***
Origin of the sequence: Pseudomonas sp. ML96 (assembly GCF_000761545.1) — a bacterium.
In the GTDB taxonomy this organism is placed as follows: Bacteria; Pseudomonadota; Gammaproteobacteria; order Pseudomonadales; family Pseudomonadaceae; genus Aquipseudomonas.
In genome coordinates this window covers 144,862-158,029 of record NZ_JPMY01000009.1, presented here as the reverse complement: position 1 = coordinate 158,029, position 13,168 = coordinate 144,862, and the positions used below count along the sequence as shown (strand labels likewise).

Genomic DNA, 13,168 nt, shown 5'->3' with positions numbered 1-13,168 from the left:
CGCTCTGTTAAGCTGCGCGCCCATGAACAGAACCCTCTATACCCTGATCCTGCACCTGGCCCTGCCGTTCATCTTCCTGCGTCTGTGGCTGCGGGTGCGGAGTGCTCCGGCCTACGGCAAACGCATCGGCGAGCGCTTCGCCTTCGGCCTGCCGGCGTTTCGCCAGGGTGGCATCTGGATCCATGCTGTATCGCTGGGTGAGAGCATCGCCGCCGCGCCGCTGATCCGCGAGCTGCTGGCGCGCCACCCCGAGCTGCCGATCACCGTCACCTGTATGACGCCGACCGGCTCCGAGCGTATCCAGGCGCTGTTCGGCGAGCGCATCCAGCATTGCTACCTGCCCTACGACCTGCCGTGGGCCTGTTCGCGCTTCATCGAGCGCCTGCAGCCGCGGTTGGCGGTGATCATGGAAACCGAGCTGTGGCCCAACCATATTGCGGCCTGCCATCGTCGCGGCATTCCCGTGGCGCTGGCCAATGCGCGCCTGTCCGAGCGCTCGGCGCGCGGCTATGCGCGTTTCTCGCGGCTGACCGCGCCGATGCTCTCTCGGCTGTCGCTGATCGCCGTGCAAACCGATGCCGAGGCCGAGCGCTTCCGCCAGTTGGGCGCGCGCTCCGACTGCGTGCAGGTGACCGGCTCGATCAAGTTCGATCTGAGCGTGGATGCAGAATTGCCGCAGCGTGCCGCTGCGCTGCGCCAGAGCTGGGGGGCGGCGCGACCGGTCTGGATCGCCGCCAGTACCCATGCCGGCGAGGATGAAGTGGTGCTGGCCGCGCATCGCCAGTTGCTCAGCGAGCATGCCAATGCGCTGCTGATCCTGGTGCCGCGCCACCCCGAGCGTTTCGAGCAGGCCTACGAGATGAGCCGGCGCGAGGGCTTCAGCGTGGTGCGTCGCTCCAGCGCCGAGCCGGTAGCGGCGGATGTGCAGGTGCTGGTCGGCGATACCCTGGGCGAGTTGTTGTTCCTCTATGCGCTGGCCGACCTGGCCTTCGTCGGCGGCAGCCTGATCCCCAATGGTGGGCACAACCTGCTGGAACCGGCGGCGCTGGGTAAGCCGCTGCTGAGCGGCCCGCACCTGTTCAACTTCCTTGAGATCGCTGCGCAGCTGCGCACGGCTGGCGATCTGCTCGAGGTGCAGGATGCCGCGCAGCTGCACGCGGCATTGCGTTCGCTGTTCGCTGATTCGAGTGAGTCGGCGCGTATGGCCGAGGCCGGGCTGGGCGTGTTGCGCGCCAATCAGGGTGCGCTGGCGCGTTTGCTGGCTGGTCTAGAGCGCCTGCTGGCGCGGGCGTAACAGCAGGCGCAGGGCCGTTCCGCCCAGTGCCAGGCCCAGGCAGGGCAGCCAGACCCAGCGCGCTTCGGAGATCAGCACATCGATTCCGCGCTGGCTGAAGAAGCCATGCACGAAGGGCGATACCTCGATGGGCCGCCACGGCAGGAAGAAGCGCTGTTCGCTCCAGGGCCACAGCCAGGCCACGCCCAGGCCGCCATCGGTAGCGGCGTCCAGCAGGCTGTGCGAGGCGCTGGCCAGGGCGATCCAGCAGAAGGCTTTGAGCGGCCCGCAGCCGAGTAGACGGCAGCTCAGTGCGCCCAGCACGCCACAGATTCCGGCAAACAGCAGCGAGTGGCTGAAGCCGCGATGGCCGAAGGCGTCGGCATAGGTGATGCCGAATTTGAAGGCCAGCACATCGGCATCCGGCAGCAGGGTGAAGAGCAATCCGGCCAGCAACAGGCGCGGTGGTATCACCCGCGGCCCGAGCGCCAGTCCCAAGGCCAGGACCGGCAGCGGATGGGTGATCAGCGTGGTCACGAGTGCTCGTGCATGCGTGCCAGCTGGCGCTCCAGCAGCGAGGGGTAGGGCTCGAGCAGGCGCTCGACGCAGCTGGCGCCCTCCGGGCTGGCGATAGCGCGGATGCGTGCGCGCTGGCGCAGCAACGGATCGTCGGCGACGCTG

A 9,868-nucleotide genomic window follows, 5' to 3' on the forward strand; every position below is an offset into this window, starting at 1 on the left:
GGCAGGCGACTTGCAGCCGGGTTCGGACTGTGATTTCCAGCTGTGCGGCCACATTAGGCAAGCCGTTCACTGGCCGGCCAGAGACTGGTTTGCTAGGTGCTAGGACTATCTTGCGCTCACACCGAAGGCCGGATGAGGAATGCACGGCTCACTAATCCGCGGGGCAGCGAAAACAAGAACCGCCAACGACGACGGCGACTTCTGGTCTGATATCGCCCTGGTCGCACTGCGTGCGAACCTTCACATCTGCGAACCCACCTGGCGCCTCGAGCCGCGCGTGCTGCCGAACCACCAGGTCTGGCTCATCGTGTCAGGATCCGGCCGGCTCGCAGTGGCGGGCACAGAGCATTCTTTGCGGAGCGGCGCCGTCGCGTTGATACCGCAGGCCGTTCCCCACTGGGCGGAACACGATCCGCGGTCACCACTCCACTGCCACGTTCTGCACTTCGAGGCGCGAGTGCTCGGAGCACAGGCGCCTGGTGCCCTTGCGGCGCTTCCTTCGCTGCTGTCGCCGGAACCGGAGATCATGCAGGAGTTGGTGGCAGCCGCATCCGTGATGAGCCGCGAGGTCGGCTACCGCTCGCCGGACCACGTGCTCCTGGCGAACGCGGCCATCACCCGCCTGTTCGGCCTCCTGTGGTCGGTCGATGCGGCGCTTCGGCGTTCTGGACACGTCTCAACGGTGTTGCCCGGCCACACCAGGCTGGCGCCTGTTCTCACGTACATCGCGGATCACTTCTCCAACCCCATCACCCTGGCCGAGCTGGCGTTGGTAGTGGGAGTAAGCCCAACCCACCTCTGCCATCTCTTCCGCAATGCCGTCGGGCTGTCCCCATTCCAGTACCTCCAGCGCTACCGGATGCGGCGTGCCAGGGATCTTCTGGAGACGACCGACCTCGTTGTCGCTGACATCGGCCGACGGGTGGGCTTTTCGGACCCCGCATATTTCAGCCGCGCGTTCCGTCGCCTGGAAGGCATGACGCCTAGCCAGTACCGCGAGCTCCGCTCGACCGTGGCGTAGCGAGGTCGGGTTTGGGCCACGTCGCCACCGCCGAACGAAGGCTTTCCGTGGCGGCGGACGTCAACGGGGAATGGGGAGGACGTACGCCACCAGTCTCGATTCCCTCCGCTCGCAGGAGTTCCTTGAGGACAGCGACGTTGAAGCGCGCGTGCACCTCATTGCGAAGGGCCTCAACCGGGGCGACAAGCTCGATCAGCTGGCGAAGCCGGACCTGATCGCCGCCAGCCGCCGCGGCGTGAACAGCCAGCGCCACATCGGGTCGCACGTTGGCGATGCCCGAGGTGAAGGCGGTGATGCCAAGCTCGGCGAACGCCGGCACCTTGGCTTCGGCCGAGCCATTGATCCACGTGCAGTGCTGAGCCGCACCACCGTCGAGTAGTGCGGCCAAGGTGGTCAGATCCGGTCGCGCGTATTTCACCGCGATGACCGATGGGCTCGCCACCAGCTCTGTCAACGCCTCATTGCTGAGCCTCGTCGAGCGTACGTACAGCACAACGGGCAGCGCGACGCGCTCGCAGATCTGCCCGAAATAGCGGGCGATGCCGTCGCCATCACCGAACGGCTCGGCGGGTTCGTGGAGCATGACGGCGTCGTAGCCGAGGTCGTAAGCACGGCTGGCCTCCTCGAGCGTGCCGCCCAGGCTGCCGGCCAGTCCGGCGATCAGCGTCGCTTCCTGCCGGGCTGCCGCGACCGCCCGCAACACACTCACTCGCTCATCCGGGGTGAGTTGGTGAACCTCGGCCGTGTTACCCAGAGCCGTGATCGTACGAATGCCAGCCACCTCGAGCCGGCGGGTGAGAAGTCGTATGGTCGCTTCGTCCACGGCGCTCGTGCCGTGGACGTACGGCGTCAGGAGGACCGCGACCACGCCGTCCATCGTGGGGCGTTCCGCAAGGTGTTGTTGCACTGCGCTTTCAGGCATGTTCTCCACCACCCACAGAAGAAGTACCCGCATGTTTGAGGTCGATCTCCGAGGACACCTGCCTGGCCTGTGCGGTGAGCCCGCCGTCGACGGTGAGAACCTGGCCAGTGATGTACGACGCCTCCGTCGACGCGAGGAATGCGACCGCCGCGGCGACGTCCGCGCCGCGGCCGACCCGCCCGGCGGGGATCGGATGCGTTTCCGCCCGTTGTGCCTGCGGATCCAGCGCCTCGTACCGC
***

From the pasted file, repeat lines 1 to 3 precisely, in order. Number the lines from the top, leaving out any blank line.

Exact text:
Origin of the sequence: Pseudomonas sp. ML96 (assembly GCF_000761545.1) — a bacterium.
In the GTDB taxonomy this organism is placed as follows: Bacteria; Pseudomonadota; Gammaproteobacteria; order Pseudomonadales; family Pseudomonadaceae; genus Aquipseudomonas.
In genome coordinates this window covers 144,862-158,029 of record NZ_JPMY01000009.1, presented here as the reverse complement: position 1 = coordinate 158,029, position 13,168 = coordinate 144,862, and the positions used below count along the sequence as shown (strand labels likewise).